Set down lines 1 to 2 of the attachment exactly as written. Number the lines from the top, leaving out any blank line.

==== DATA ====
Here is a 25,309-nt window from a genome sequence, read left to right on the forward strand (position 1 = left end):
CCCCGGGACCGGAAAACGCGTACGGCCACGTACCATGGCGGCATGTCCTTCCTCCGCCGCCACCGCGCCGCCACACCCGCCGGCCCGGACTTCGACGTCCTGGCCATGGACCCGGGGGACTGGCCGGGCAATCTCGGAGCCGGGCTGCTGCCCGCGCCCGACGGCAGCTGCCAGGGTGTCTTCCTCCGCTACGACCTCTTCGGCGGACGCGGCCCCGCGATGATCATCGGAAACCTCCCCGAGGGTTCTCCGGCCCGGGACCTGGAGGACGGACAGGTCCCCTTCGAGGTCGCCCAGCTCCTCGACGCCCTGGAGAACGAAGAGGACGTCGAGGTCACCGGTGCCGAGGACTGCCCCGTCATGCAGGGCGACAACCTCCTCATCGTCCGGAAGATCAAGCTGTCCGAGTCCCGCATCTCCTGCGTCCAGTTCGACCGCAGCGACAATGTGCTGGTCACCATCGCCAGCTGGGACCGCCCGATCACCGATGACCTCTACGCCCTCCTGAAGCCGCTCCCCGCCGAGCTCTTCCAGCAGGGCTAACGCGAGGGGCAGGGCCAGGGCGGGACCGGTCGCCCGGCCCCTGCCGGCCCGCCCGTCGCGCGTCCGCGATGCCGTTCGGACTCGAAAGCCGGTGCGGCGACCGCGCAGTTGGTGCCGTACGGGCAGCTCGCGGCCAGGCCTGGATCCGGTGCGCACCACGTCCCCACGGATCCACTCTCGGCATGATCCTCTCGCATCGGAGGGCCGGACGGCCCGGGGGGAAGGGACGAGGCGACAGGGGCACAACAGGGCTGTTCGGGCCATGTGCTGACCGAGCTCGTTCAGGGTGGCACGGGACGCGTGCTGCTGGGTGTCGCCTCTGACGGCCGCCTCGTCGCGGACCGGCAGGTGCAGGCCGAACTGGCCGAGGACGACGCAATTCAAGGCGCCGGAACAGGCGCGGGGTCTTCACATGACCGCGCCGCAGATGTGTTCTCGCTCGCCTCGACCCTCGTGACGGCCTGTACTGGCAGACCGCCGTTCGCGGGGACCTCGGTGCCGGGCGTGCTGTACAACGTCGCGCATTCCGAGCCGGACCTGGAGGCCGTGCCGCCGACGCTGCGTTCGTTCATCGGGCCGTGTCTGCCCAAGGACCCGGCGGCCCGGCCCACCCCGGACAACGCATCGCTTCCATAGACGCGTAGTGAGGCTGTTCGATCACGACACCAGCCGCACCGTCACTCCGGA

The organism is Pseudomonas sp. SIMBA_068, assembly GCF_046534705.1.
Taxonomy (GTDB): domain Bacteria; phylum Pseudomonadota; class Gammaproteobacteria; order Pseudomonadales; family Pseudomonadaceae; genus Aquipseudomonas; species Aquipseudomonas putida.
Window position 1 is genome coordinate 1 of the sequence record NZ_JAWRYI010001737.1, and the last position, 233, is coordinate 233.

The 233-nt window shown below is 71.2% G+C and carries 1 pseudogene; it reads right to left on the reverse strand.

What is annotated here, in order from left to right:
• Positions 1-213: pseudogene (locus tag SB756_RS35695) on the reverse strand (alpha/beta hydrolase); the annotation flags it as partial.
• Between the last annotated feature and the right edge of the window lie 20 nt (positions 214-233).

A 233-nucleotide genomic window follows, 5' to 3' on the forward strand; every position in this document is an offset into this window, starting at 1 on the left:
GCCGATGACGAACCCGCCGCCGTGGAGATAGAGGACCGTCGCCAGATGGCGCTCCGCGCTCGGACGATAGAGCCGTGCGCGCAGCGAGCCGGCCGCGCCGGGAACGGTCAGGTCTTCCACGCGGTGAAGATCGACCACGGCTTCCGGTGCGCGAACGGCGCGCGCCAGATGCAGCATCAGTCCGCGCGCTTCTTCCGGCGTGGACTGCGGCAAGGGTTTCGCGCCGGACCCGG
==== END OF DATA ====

Here is a 25,309-nt window from a genome sequence, read left to right on the forward strand (position 1 = left end):
CCCCGGGACCGGAAAACGCGTACGGCCACGTACCATGGCGGCATGTCCTTCCTCCGCCGCCACCGCGCCGCCACACCCGCCGGCCCGGACTTCGACGTCCTGGCCATGGACCCGGGGGACTGGCCGGGCAATCTCGGAGCCGGGCTGCTGCCCGCGCCCGACGGCAGCTGCCAGGGTGTCTTCCTCCGCTACGACCTCTTCGGCGGACGCGGCCCCGCGATGATCATCGGAAACCTCCCCGAGGGTTCTCCGGCCCGGGACCTGGAGGACGGACAGGTCCCCTTCGAGGTCGCCCAGCTCCTCGACGCCCTGGAGAACGAAGAGGACGTCGAGGTCACCGGTGCCGAGGACTGCCCCGTCATGCAGGGCGACAACCTCCTCATCGTCCGGAAGATCAAGCTGTCCGAGTCCCGCATCTCCTGCGTCCAGTTCGACCGCAGCGACAATGTGCTGGTCACCATCGCCAGCTGGGACCGCCCGATCACCGATGACCTCTACGCCCTCCTGAAGCCGCTCCCCGCCGAGCTCTTCCAGCAGGGCTAACGCGAGGGGCAGGGCCAGGGCGGGACCGGTCGCCCGGCCCCTGCCGGCCCGCCCGTCGCGCGTCCGCGATGCCGTTCGGACTCGAAAGCCGGTGCGGCGACCGCGCAGTTGGTGCCGTACGGGCAGCTCGCGGCCAGGCCTGGATCCGGTGCGCACCACGTCCCCACGGATCCACTCTCGGCATGATCCTCTCGCATCGGAGGGCCGGACGGCCCGGGGGGAAGGGACGAGGCGACAGGGGCACAACAGGGCTGTTCGGGCCATGTGCTGACCGAGCTCGTTCAGGGTGGCACGGGACGCGTGCTGCTGGGTGTCGCCTCTGACGGCCGCCTCGTCGCGGACCGGCAGGTGCAGGCCGAACTGGCCGAGGACGACGCAATTCAAGGCGCCGGAACAGGCGCGGGGTCTTCACATGACCGCGCCGCAGATGTGTTCTCGCTCGCCTCGACCCTCGTGACGGCCTGTACTGGCAGACCGCCGTTCGCGGGGACCTCGGTGCCGGGCGTGCTGTACAACGTCGCGCATTCCGAGCCGGACCTGGAGGCCGTGCCGCCGACGCTGCGTTCGTTCATCGGGCCGTGTCTGCCCAAGGACCCGGCGGCCCGGCCCACCCCGGACAACGCATCGCTTCCATAGACGCGTAGTGAGGCTGTTCGATCACGACACCAGCCGCACCGTCACTCCGGA